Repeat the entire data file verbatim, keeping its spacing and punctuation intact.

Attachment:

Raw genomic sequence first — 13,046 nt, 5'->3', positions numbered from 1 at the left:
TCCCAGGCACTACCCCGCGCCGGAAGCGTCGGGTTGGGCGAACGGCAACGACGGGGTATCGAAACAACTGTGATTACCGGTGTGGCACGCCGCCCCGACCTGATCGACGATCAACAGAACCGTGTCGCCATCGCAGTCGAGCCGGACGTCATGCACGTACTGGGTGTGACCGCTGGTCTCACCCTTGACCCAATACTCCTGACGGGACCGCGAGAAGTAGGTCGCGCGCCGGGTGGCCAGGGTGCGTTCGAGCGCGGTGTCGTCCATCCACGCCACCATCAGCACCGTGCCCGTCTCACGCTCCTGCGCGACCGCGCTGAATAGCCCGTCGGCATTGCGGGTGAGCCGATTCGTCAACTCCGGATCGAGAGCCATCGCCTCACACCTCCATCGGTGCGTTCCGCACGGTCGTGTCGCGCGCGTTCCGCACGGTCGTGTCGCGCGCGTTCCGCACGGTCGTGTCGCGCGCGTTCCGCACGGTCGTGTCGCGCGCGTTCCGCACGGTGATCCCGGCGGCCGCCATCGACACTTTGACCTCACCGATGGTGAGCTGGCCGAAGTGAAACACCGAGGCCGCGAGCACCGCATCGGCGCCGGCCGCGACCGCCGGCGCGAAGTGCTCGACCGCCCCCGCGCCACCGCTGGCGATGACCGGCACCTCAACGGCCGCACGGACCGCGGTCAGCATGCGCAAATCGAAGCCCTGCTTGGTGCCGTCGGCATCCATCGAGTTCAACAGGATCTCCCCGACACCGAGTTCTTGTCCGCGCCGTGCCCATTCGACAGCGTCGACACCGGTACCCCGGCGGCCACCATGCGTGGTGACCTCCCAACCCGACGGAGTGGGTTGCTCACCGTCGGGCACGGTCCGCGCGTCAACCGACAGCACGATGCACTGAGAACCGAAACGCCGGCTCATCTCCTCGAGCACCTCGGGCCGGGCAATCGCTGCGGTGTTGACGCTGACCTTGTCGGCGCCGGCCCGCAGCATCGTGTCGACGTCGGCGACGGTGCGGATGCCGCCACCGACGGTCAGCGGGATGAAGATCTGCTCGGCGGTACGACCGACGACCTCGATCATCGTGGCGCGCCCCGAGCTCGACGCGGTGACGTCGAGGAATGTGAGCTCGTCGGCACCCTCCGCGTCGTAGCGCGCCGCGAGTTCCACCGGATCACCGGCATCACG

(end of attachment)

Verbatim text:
Raw genomic sequence first — 13,046 nt, 5'->3', positions numbered from 1 at the left:
TCCCAGGCACTACCCCGCGCCGGAAGCGTCGGGTTGGGCGAACGGCAACGACGGGGTATCGAAACAACTGTGATTACCGGTGTGGCACGCCGCCCCGACCTGATCGACGATCAACAGAACCGTGTCGCCATCGCAGTCGAGCCGGACGTCATGCACGTACTGGGTGTGACCGCTGGTCTCACCCTTGACCCAATACTCCTGACGGGACCGCGAGAAGTAGGTCGCGCGCCGGGTGGCCAGGGTGCGTTCGAGCGCGGTGTCGTCCATCCACGCCACCATCAGCACCGTGCCCGTCTCACGCTCCTGCGCGACCGCGCTGAATAGCCCGTCGGCATTGCGGGTGAGCCGATTCGTCAACTCCGGATCGAGAGCCATCGCCTCACACCTCCATCGGTGCGTTCCGCACGGTCGTGTCGCGCGCGTTCCGCACGGTCGTGTCGCGCGCGTTCCGCACGGTCGTGTCGCGCGCGTTCCGCACGGTCGTGTCGCGCGCGTTCCGCACGGTGATCCCGGCGGCCGCCATCGACACTTTGACCTCACCGATGGTGAGCTGGCCGAAGTGAAACACCGAGGCCGCGAGCACCGCATCGGCGCCGGCCGCGACCGCCGGCGCGAAGTGCTCGACCGCCCCCGCGCCACCGCTGGCGATGACCGGCACCTCAACGGCCGCACGGACCGCGGTCAGCATGCGCAAATCGAAGCCCTGCTTGGTGCCGTCGGCATCCATCGAGTTCAACAGGATCTCCCCGACACCGAGTTCTTGTCCGCGCCGTGCCCATTCGACAGCGTCGACACCGGTACCCCGGCGGCCACCATGCGTGGTGACCTCCCAACCCGACGGAGTGGGTTGCTCACCGTCGGGCACGGTCCGCGCGTCAACCGACAGCACGATGCACTGAGAACCGAAACGCCGGCTCATCTCCTCGAGCACCTCGGGCCGGGCAATCGCTGCGGTGTTGACGCTGACCTTGTCGGCGCCGGCCCGCAGCATCGTGTCGACGTCGGCGACGGTGCGGATGCCGCCACCGACGGTCAGCGGGATGAAGATCTGCTCGGCGGTACGACCGACGACCTCGATCATCGTGGCGCGCCCCGAGCTCGACGCGGTGACGTCGAGGAATGTGAGCTCGTCGGCACCCTCCGCGTCGTAGCGCGCCGCGAGTTCCACCGGATCACCGGCATCACG